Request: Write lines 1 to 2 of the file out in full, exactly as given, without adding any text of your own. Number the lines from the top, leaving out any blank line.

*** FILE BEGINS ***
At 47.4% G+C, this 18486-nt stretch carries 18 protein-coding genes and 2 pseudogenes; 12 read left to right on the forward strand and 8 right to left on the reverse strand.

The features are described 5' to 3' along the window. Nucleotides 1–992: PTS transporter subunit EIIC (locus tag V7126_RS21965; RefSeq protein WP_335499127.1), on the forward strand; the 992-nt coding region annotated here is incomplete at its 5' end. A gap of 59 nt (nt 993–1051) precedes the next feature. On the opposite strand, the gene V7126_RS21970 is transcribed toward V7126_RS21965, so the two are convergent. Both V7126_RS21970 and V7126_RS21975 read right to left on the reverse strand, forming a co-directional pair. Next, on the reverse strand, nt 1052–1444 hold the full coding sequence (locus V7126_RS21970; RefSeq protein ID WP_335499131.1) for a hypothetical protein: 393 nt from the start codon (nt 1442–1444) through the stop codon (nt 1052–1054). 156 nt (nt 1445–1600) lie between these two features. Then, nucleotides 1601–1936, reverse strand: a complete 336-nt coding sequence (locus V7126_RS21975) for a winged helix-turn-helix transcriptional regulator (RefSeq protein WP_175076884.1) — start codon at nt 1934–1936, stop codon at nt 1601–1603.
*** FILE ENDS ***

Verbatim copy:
At 47.4% G+C, this 18486-nt stretch carries 18 protein-coding genes and 2 pseudogenes; 12 read left to right on the forward strand and 8 right to left on the reverse strand.

The features are described 5' to 3' along the window. Nucleotides 1–992: PTS transporter subunit EIIC (locus tag V7126_RS21965; RefSeq protein WP_335499127.1), on the forward strand; the 992-nt coding region annotated here is incomplete at its 5' end. A gap of 59 nt (nt 993–1051) precedes the next feature. On the opposite strand, the gene V7126_RS21970 is transcribed toward V7126_RS21965, so the two are convergent. Both V7126_RS21970 and V7126_RS21975 read right to left on the reverse strand, forming a co-directional pair. Next, on the reverse strand, nt 1052–1444 hold the full coding sequence (locus V7126_RS21970; RefSeq protein ID WP_335499131.1) for a hypothetical protein: 393 nt from the start codon (nt 1442–1444) through the stop codon (nt 1052–1054). 156 nt (nt 1445–1600) lie between these two features. Then, nucleotides 1601–1936, reverse strand: a complete 336-nt coding sequence (locus V7126_RS21975) for a winged helix-turn-helix transcriptional regulator (RefSeq protein WP_175076884.1) — start codon at nt 1934–1936, stop codon at nt 1601–1603.